Cytomegalovirus (CMV) in Pregnancy

Emily Oster

7 min Read Emily Oster

Emily Oster

Cytomegalovirus (CMV) in Pregnancy

How to think about the risk

Emily Oster

7 min Read

Cytomelagovirus, or CMV, is a common herpesvirus. In adults and healthy children, the virus is typically mild or asymptomatic. Like most herpesviruses, the pattern of infection is an initial “primary” infection, and then subsequent latent infection, which can cause flare-ups. (Think about genital herpes or cold sores).

CMV infection is extremely common. In parts of the developing world, virtually 100% of adults have been infected; in developed countries it may be more like 50%. Still, this is extremely common.

Because CMV doesn’t cause manifest disease in most adults and children, you may not have heard of it. However: CMV is among the most common causes of birth defects in the US, with a rate of around 1 in 1000 births. These birth defects range from mild to severe or fatal, with hearing loss (in one or both ears) being the most common. However even with this risk, pregnant women often do not hear about this until it may be too late. I’m disappointed to say that CMV is not featured in Expecting Better (although it will be the next time I revise).

This information needs to be out there. So let’s review: what is it, what are the concerns, how much risk is there, and what can you do about it?

CMV manifestations in pregnancy

The landscape of CMV in pregnancy is, frankly, confusing. The seriousness of the disease for the infant depends on the timing of maternal infection and transmission to the fetus. To help understand, I built a little visual, which I’m going to walk through in steps.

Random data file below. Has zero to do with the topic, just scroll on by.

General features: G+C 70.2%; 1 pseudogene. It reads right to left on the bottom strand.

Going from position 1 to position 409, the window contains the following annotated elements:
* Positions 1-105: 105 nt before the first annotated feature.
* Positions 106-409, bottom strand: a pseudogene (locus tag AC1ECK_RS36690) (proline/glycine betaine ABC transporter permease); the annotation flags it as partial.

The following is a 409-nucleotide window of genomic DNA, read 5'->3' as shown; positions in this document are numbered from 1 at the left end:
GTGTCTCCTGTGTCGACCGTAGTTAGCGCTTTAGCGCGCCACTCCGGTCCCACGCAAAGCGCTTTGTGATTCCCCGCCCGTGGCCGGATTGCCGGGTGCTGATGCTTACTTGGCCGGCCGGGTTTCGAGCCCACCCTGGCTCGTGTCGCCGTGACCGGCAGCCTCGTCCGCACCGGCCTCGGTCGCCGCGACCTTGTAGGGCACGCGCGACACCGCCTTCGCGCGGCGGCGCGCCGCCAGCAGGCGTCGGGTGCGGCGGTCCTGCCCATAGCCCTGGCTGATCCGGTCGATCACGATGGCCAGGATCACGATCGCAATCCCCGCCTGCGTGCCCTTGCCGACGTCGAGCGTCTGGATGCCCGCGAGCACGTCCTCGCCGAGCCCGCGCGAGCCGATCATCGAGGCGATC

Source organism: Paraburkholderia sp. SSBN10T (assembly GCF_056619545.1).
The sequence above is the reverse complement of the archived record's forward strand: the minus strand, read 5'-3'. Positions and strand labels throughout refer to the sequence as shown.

To begin: Infections with herpesvirus are classified in two ways. “Primary” infection is the first time someone is infected; “Non-Primary” are later flare-ups. During pregnancy, CMV infection in the mother can be either primary — this is their first exposure — or non-primary. In the US, an estimated 50 to 80% of prime-age adults have evidence of previous CMV infection. People in this group who got pregnant would have “Non-Primary Infection”. For pregnant people without previous exposure, the yearly risk of developing a primary infection is estimated at around 2.3%. For pregnant people, young children in a household are a significant exposure risk.

A flow chart for understanding CMV infections, primary vs. non-primary.

What this means is that most CMV infections in pregnancy are “non-primary”. The situation for pregnant people with a non-primary CMV infection is illustrated below. In most cases — 98 to 99% — non-primary infections are not transmitted to the fetus. In this case there is no CMV-related birth defect risk. However, in an estimated 0.15% to 2% of cases, there is transmission. Nearly all fetuses are asymptomatic in these cases, and generally do not show complications at birth. Unfortunately, an estimated 15 to 25% of these asymptomatic infections lead to later complications, most commonly hearing loss.

A flow chart for understanding CMV infections, non-primary, no fetal transmission vs. fetal transmission.

Primary CMV infection (infection among people who haven’t had it before) during pregnancy is much less common, but is more serious, as illustrated in the (more complicated) portion of the chart below. As with non-primary infection, if there is no transmission to the fetus, there is no CMV-related birth defect risk. However, transmission to the fetus during primary infection is much more common, and depends on the timing of infection during pregnancy.

Infection in the periconception period (4 weeks before to 6 weeks after the last menstrual period) is estimated to result in fetal transmission 21% of the time, for example. Transmission risk to the fetus is highest for infection in the third trimester.

Transmission to the fetus may then lead to asymptomatic infection — which would carry the same risks that it does when resulting from non-primary infection — or symptomatic infection, which is much more serious. Symptomatic infection most commonly results from infection early in pregnancy or right before.